The lead article in last Sunday's Houston Chronicle, stripped across the top of the page and accompanied by a four-column color picture, had nothing to do with President Reagan's budget cuts or events in El Salvador. It was about a steer.

Before making assumptions about the priorities of people in this part of the world, stop a minute to read about this 1,279-pound Chiniana-Angus crossbred named Ty.

Ty, who is only a couple of years old, was this year's grand champion at the Houston livestock Show and Rodeo and, because of that, someone offered to buy Ty for $112,000, the equivalent of $87.57 a pound. If that isn't Page one news, I don't know what is.

Ty was raised by a 17-year-old farm boy named Randy Vogel of Hereford, Tex., which is far out in the Panhandle. Randy paid $7,900 for Ty a little more than a year ago, a price that proves this calf started life with a silver spoon in his mouth.

Bill Williams, a retired restuarant owener, and his wife, Doris, brough Ty. Over the years, they have bought 11 other champion steers, and they say it would take a calculator to figure out how much they have spent on this beef.

If this all still seems a little wacky, you should also know that this is rodeo time in Texas, and folks all over the state get a little wacky.

The Houston Livestock Show and Rodeo is the biggest but not the only show in the state. The rodeo moves from town to towm every few weeks, and this weekend the action moves to Austin.

The events have a serious purpose, since agriculture is still a major industry here. Cowboys, after all, weren't invented in Hollywood. But in this increasingly urban state, the rodeos give everyone an opportunity, as the ads say, to go Texan.

Naturally, there is a finely developed art to going to the event -- it begins with getting dressed. Eastern exiles in khakis and topsiders look positively alien. The prescribed look is boots, jeans, cowboy hat, plaid or western shirt and hand-tooled belt -- the boots and belt newly shined by a shoeshine man. Whole families come dressed this way.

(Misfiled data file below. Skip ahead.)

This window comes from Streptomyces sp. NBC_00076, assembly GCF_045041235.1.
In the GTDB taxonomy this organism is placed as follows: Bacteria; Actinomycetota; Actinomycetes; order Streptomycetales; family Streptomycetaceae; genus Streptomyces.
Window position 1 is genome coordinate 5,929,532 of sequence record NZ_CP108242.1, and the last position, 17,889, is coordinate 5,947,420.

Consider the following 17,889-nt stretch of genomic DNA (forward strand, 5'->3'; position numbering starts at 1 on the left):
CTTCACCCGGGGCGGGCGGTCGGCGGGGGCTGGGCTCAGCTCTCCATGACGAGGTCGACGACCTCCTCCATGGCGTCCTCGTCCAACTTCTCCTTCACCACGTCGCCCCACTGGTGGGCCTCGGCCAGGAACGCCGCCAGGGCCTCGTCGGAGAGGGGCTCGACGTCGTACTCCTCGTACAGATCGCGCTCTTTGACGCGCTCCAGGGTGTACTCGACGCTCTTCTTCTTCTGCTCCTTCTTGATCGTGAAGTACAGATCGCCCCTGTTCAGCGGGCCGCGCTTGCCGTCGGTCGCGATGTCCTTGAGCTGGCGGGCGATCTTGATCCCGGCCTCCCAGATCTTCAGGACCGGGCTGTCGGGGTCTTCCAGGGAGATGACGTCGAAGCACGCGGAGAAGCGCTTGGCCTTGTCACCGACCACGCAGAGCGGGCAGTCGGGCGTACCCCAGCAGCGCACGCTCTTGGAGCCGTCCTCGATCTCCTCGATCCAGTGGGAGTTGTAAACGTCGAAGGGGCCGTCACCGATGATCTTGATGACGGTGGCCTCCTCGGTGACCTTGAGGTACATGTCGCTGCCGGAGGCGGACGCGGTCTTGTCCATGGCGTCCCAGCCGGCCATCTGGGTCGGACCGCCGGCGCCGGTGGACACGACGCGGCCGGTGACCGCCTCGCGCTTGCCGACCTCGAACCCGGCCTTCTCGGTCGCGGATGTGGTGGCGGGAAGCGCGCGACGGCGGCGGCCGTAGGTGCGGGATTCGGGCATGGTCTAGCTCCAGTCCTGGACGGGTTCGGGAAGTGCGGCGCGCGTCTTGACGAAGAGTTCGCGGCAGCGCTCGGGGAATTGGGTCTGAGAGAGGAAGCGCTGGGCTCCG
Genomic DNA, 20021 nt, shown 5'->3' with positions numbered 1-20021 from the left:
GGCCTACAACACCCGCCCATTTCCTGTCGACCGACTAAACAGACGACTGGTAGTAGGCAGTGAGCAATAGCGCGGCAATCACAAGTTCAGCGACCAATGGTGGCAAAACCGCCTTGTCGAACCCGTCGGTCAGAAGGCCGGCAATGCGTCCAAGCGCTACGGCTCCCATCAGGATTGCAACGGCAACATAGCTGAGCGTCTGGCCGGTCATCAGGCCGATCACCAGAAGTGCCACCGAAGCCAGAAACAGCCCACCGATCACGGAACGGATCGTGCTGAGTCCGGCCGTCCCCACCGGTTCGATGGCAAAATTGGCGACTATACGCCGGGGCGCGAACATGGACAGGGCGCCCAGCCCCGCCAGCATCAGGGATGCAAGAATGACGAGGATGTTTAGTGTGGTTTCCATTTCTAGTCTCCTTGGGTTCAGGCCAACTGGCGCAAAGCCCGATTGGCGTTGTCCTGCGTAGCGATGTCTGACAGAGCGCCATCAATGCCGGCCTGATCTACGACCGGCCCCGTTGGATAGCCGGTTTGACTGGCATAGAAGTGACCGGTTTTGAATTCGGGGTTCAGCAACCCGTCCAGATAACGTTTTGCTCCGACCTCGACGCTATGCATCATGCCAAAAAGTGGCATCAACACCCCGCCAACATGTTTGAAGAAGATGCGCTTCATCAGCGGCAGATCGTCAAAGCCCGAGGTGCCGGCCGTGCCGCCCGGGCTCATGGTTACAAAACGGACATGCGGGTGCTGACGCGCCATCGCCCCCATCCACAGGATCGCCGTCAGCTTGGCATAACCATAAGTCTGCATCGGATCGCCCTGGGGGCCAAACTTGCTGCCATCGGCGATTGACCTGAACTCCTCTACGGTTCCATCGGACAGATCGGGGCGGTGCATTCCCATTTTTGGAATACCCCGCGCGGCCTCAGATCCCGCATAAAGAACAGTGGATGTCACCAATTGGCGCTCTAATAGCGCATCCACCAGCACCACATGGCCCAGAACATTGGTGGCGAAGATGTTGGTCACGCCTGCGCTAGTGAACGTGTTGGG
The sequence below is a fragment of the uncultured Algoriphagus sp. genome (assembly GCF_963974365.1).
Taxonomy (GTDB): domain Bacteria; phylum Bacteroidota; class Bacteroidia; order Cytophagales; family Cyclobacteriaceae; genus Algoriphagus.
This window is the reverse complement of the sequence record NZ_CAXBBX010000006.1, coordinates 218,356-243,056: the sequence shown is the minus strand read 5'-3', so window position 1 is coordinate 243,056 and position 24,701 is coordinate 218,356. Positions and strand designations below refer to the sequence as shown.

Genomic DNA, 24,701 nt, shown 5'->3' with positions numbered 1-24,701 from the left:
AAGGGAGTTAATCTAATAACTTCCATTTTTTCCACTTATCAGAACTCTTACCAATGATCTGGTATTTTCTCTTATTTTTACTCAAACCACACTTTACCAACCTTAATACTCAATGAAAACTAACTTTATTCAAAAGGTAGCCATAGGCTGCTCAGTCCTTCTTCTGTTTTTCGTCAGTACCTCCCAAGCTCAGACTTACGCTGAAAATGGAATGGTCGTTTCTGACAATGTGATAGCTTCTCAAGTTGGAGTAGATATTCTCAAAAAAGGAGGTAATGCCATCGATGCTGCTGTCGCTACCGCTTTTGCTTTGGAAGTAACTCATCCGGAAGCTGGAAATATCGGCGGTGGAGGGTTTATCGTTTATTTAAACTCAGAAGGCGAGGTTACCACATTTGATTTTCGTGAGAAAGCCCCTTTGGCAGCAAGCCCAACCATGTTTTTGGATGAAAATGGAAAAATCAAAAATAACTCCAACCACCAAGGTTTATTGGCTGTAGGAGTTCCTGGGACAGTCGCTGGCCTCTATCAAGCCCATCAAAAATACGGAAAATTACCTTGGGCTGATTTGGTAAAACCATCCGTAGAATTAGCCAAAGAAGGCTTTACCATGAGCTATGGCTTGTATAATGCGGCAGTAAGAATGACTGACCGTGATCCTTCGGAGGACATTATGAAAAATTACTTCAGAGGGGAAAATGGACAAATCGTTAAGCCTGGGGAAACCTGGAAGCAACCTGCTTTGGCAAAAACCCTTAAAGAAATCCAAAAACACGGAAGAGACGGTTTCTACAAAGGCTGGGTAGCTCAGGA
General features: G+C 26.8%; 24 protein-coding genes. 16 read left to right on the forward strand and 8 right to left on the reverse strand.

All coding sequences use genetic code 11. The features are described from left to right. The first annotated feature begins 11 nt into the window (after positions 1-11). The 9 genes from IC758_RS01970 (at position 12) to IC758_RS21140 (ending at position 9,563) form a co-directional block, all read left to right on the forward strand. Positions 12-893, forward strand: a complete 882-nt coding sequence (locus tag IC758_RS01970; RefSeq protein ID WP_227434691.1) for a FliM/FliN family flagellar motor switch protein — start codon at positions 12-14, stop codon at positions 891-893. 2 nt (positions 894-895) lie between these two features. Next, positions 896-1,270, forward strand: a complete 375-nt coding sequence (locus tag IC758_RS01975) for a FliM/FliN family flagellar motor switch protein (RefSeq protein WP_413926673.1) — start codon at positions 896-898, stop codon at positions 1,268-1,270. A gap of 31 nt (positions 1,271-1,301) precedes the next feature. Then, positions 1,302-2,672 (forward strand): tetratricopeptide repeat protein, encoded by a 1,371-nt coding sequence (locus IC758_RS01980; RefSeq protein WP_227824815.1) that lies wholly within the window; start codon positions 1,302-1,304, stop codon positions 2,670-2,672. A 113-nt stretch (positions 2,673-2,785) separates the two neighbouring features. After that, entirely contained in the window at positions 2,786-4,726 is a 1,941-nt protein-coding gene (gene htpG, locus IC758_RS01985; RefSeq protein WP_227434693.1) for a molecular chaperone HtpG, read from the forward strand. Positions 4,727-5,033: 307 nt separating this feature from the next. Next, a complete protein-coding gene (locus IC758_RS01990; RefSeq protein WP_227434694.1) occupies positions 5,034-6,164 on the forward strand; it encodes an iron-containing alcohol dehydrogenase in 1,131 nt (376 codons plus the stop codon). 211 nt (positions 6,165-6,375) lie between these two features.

Because there a lot of outlanders in Texas these days, some of the outfits end up as the sartorial equivalent of a mixed metaphor. One women last weekend wore spanking new Jordache jeans, a plaid shirt and suede fashion boots and carried a Louis Vuitton handbag. However, two women in their mink vests were wearing genuine Texas fashion.

In Houston, the event is staged at the Astrodomain, as they call it, which includes the famous Astrodome and the less famous Astrohall and Astroarena. You park in what can only be called the Astrolot, whose surface is remarkably similar to that of the moon.

Part of the ritual involves going to the Astrodomain hours before the rodeo begins, just to stroll among the livestock pens. Animals parade continuously through the corridors as your farmers march them from makeshift pens -- two-by-fours laid on the ground and filled in with sand -- to auction rooms or juding arenas.

These youngsters spend hours grooming the animals, and the hall is filled with the sound of vacuum cleaners used to groom the animals' coats. The animals are then smoothed and fluffed with huge combs, and their tails turned into something resembling cotton candy. Actually, the animals are beautiful.

The rodeo is held in the Astrodome and, unlike the football and baseball players, rodeo cowboys fall on real dirt. Many of the participants, however, are only would-be rodeo hands, and would be better off riding mechanical bulls.

Plenty of steers were missed in the steer-wrestling contest, and a lot of runaway calves weren't caught in the calf-roping. But, because the current urban cowboy craze couldn't have started without the mystique of the rodeo, the 40,980 people jammed into the Astrodome on a Saturday afternoon cheered even the worst of the contestants.

At the equivalent of halftime, the country singers take over. A pickup truck hauls a big stage to the middle of the arena, hooks it to a contraption that lets it rotate 270 degrees, and then another saw-off pickup brings the singer to "center stage."

Last Saturday, in place of the ailing Dolly Parton, the Astrodome presented Conway Twitty, "the best friend a song ever had," Donna Fargo and Charley Pride, who one-upped his fellow entertainers with a wireless microphone that let him start singing while riding in the pickup truck. Ah, technology.

As for Ty, he has been donated to charity by the Williamses. The charity group will no doubt auction him for something closer to market price, and eventually he will end up as barbecue.

That sounds like an extravagance until you hear the one about the three Texans who paid $33,000 for five prize chickens weighing a total of 22 pounds. So it goes.